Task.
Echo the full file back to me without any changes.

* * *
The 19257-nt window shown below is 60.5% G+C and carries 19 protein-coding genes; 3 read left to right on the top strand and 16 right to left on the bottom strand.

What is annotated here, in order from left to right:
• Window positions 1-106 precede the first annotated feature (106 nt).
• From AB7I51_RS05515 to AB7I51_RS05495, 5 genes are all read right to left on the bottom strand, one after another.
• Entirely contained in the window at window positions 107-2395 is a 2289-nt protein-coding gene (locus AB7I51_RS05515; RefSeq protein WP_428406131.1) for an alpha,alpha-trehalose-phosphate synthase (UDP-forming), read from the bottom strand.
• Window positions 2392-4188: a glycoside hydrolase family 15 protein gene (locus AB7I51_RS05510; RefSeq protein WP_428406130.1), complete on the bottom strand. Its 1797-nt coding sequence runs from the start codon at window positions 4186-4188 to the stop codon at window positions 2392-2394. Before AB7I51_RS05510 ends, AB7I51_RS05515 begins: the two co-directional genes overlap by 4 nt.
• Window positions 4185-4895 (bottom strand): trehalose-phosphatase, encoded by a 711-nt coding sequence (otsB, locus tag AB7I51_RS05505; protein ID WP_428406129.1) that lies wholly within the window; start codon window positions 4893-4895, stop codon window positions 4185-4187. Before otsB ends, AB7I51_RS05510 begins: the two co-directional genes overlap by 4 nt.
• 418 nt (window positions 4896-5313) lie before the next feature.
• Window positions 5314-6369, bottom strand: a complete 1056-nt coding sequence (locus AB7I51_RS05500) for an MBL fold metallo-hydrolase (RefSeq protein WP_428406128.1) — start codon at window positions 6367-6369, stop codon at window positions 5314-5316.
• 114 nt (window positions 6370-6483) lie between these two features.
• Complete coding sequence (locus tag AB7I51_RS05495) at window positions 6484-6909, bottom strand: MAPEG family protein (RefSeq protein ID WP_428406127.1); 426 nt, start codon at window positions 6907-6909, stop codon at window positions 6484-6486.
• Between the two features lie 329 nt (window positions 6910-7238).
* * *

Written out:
The 19257-nt window shown below is 60.5% G+C and carries 19 protein-coding genes; 3 read left to right on the top strand and 16 right to left on the bottom strand.

What is annotated here, in order from left to right:
• Window positions 1-106 precede the first annotated feature (106 nt).
• From AB7I51_RS05515 to AB7I51_RS05495, 5 genes are all read right to left on the bottom strand, one after another.
• Entirely contained in the window at window positions 107-2395 is a 2289-nt protein-coding gene (locus AB7I51_RS05515; RefSeq protein WP_428406131.1) for an alpha,alpha-trehalose-phosphate synthase (UDP-forming), read from the bottom strand.
• Window positions 2392-4188: a glycoside hydrolase family 15 protein gene (locus AB7I51_RS05510; RefSeq protein WP_428406130.1), complete on the bottom strand. Its 1797-nt coding sequence runs from the start codon at window positions 4186-4188 to the stop codon at window positions 2392-2394. Before AB7I51_RS05510 ends, AB7I51_RS05515 begins: the two co-directional genes overlap by 4 nt.
• Window positions 4185-4895 (bottom strand): trehalose-phosphatase, encoded by a 711-nt coding sequence (otsB, locus tag AB7I51_RS05505; protein ID WP_428406129.1) that lies wholly within the window; start codon window positions 4893-4895, stop codon window positions 4185-4187. Before otsB ends, AB7I51_RS05510 begins: the two co-directional genes overlap by 4 nt.
• 418 nt (window positions 4896-5313) lie before the next feature.
• Window positions 5314-6369, bottom strand: a complete 1056-nt coding sequence (locus AB7I51_RS05500) for an MBL fold metallo-hydrolase (RefSeq protein WP_428406128.1) — start codon at window positions 6367-6369, stop codon at window positions 5314-5316.
• 114 nt (window positions 6370-6483) lie between these two features.
• Complete coding sequence (locus tag AB7I51_RS05495) at window positions 6484-6909, bottom strand: MAPEG family protein (RefSeq protein ID WP_428406127.1); 426 nt, start codon at window positions 6907-6909, stop codon at window positions 6484-6486.
• Between the two features lie 329 nt (window positions 6910-7238).